Fox Business correspondent falsely claims early voting “wasn’t commonplace” before 2020

Fox Business correspondent Jackie DeAngelis claims states are “simply ensuring that pandemic rules don't apply indefinitely.” In fact, early voting had already been on the rise for 20 years.

Video file

Citation From the April 8, 2021, edition of Fox Business’ Mornings with Maria

MARIA BARTIROMO (ANCHOR): Welcome back. Georgia's new voting bill appears to be sparking progressive outrage — but it's really about H.R. 1. Now, Texas is also moving to shore up its voting rules, with the left calling it Jim Crow 2.0 — a lie. Some states feel it's necessary to clarify the rules after an election during a global pandemic that literally changed everything. Jackie DeAngelis with more on this. Jackie, we had an unprecedented election because of an unprecedented pandemic.

JACKIE DEANGELIS (FINANCIAL CORRESPONDENT): That's right, Maria, and I think that's the main point here. As a nation, yes, we adjusted to this pandemic, a national crisis as well, we got through the 2020 election, and we did it successfully together.

Now with respect to early voting, pre-2020 it wasn't commonplace to keep the polls open a week or more before Election Day. The goal generally was to vote in person if you hadn't mailed in a ballot with a valid reason. So what we're seeing in Georgia, Texas, other states as well, and what the administration is calling Jim Crow 2.0, is that states are simply ensuring that pandemic rules don't apply indefinitely to voting in a post-pandemic world. And it's a principle that is so basic that is causing all of this outrage essentially, Maria.

BARTIROMO: Yeah, I mean, you laid it out perfectly Jackie, that's absolutely right. And we know that when you have a mail-in ballot, it does open the floodgates of fraud. The former AG told me this, former AGs as well as Bill Barr, and the DOJ. So what did we see in the 2020 election? We saw some ballots that went to empty parking lots, they came back completed. We saw some ballots that went to dead people. They came back completed. States want to ensure that mail-in ballots are not the norm, but that's not what H.R. 1 is. Nancy Pelosi's No. 1 priority, election reform, wants mail-in ballots to be the standard.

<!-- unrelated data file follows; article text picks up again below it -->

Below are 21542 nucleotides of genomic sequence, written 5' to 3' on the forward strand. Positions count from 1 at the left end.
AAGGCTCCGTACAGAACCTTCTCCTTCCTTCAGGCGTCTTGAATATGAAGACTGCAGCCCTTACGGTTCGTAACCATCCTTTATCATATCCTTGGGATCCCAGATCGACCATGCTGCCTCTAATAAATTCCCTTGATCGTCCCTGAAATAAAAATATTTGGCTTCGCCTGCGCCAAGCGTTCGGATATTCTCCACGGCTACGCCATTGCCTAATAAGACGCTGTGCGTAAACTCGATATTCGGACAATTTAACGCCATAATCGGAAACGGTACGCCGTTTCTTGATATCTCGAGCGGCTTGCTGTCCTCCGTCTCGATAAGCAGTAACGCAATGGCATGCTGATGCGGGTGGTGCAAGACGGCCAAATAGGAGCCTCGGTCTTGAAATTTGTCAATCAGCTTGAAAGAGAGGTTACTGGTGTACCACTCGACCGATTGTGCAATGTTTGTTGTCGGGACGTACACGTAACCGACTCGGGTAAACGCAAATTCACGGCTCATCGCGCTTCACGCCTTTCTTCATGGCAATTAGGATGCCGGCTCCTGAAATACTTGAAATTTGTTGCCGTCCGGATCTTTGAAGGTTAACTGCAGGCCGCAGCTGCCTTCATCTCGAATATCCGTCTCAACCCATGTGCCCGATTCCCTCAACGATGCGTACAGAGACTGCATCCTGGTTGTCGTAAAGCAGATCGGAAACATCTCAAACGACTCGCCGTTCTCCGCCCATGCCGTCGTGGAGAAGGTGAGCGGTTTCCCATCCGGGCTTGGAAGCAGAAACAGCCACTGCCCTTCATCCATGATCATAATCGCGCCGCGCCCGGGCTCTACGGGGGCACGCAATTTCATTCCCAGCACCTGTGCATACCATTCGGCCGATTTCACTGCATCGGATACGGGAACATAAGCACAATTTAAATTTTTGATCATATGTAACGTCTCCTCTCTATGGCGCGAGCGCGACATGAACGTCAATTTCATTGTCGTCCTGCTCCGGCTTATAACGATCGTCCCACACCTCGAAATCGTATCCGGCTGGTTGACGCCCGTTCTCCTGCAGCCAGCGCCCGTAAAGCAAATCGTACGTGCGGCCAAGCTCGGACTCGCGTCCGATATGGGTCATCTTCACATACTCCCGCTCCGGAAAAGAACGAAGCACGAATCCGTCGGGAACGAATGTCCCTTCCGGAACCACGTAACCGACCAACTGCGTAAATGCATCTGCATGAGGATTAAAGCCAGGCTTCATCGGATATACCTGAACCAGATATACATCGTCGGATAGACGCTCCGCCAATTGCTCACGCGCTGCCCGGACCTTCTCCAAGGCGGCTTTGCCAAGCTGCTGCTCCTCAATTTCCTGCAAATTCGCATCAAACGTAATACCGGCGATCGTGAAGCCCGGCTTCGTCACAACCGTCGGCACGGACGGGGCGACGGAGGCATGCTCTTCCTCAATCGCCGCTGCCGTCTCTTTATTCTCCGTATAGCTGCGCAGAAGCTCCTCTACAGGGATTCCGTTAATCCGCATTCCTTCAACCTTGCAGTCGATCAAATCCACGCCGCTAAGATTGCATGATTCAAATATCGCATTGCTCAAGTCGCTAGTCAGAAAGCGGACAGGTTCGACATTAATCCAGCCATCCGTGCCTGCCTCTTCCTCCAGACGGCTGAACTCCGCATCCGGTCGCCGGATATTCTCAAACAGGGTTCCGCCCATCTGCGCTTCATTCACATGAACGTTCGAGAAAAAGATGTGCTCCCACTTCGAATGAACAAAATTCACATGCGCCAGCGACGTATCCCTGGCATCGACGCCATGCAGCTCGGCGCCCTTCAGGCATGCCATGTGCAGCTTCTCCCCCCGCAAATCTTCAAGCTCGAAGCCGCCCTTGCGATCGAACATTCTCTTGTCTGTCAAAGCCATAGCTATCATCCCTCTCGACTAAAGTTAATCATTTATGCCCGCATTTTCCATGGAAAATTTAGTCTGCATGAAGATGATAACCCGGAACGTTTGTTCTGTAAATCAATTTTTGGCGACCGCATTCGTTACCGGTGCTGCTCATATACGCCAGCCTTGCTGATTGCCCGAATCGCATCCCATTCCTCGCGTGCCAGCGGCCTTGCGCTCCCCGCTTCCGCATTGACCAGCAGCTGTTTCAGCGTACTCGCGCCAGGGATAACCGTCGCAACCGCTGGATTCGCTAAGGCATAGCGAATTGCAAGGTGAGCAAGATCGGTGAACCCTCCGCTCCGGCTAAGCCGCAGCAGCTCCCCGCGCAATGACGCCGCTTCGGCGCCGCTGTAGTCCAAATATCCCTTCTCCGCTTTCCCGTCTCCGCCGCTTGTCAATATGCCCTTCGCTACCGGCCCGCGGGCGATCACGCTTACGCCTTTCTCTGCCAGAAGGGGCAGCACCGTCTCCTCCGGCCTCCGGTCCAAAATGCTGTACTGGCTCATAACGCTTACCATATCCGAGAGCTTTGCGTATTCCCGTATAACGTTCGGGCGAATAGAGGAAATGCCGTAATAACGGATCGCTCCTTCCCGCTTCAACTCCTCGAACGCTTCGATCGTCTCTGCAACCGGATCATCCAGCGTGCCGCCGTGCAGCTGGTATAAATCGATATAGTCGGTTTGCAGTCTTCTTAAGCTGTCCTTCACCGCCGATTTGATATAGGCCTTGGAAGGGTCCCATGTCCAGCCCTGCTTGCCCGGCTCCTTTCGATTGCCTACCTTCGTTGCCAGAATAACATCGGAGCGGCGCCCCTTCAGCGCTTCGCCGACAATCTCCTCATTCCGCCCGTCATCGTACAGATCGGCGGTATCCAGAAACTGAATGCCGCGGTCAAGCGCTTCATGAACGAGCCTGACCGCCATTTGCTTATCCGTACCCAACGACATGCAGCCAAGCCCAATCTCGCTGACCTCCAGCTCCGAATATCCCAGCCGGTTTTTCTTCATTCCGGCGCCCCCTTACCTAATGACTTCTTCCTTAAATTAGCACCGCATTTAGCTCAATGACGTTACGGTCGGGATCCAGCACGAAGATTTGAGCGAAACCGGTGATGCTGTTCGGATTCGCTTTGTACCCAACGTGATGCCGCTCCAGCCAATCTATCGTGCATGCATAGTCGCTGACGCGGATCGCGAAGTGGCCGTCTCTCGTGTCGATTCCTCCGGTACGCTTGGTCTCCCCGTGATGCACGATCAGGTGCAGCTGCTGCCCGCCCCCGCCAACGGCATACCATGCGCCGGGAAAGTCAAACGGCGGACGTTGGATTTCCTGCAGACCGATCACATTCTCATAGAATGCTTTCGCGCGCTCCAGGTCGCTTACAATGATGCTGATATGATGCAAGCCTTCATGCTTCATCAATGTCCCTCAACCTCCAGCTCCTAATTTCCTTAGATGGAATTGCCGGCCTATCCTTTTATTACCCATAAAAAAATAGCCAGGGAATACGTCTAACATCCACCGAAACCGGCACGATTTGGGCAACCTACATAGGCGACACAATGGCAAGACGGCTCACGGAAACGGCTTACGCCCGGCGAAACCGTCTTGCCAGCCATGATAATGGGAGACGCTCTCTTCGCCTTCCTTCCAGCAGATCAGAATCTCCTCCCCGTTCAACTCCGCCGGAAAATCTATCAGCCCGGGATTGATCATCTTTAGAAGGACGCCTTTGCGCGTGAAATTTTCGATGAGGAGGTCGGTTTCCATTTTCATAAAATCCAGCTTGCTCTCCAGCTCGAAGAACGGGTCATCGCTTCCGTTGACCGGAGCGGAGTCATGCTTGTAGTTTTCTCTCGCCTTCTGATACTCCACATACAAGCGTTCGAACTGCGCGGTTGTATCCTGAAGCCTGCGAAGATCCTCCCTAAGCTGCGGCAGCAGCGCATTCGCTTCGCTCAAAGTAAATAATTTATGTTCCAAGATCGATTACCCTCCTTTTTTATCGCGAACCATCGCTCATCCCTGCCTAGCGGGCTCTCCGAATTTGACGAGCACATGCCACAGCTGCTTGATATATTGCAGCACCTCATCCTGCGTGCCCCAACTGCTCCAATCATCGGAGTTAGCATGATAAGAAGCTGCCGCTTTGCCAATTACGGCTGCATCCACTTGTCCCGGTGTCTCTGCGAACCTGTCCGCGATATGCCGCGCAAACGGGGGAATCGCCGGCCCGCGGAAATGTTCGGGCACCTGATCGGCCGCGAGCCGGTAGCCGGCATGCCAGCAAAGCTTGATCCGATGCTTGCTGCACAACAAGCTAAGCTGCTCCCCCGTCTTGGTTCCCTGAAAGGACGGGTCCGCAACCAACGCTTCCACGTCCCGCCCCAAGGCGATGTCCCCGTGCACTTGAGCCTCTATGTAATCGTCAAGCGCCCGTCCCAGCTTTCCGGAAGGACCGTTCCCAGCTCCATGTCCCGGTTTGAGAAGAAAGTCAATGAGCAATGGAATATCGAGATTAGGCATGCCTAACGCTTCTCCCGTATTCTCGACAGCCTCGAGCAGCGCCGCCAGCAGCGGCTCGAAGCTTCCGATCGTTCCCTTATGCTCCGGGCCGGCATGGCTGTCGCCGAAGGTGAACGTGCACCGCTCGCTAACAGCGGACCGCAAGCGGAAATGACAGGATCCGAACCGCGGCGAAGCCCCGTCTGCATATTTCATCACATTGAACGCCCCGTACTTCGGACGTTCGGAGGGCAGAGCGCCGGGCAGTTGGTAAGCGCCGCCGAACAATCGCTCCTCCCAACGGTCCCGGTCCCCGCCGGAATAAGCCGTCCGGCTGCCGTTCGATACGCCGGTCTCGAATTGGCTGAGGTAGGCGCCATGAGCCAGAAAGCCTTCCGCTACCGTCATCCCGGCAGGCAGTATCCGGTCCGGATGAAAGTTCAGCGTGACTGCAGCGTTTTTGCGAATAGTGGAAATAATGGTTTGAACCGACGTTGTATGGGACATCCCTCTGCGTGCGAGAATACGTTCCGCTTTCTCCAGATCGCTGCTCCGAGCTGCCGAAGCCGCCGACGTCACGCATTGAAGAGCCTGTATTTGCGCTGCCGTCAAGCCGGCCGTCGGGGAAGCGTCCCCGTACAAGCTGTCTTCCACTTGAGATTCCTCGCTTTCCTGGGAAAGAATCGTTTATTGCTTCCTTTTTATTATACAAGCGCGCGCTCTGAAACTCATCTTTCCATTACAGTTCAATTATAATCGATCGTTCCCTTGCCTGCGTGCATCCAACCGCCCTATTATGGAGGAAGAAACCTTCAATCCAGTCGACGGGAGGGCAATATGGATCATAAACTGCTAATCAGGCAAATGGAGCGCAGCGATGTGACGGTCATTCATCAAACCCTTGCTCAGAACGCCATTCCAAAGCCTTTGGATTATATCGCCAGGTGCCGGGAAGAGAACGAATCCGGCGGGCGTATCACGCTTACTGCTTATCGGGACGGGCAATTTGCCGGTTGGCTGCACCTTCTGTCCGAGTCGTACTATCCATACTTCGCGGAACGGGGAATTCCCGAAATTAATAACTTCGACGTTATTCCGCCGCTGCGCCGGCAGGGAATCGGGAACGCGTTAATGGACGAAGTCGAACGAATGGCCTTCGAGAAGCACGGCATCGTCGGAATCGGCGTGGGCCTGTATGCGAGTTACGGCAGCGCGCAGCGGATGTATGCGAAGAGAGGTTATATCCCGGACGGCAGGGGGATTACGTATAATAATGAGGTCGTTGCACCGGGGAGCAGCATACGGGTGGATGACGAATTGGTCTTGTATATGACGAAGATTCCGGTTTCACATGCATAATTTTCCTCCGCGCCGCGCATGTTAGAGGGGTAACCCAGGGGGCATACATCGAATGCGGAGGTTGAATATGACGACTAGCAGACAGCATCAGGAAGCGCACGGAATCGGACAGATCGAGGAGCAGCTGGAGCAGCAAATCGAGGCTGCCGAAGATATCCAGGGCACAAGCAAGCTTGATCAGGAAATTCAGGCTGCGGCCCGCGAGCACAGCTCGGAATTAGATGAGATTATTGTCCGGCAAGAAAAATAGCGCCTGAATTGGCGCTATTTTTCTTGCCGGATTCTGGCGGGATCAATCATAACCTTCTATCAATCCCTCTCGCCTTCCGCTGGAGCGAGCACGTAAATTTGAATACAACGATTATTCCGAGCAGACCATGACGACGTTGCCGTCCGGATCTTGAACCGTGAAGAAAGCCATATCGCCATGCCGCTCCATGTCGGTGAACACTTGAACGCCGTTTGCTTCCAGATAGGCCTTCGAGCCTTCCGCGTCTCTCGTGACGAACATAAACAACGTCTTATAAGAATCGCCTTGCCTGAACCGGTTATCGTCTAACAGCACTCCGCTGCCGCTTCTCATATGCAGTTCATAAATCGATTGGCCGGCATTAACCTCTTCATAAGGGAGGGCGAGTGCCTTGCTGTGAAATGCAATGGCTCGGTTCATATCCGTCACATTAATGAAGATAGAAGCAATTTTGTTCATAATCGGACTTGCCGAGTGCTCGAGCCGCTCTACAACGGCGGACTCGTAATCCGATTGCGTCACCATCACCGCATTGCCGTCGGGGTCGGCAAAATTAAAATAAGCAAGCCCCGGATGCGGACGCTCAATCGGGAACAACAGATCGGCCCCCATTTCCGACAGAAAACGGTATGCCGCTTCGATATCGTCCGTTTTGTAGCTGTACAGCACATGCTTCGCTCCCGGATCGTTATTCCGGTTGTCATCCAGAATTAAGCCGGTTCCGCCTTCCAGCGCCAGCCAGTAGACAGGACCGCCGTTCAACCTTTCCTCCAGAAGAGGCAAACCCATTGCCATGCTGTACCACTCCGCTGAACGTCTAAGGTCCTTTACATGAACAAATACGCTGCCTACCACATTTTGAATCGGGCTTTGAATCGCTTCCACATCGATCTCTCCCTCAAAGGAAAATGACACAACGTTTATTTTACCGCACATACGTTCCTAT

DEANGELIS: Right, and to your point in the previous segment, they're basically saying we will expand this to make it more accessible for people to vote. We just want signature verification, and we want to make sure that a real live, actual person, a citizen is casting that vote and that it's legal.

BARTIROMO: Well, you might want to call the MLB and make sure they hear this report, Jackie. You might want to call Delta Airlines, send them a link to your reporting, because that was spot-on.

In fact, the laws providing for no-excuse absentee ballots and in-person early voting first began to be pursued after the 2000 election, as part of an effort to cut down the long lines and overall workload on Election Day. The prevalence of people choosing to vote before Election Day then proceeded on an upward trend for 20 years, reaching 41% in 2016 before the COVID-19 pandemic then propelled it up to 73% in 2020.

In addition, Fox News has been falsely claiming that the new election law in Georgia makes it easier to vote, when in fact it cuts down the time to request an absentee ballot and includes other measures that reduce ballot access in urban areas. The network has also helped to obfuscate the new law's provisions that effectively allow the Republican-controlled state legislature to take over election administration in targeted local areas.

Finally, the core motivation for this new law, as well as a nationwide campaign by Republican-controlled state legislatures to restrict voting access following the 2020 election, all stem from former President Donald Trump's repeatedly disproven allegations of fraud in that election, especially in Georgia.

In reality, as Trump's former Attorney General Bill Barr admitted in December, there was no widespread fraud in the election and no basis to appoint a special counsel to investigate such baseless claims, as Trump had wanted.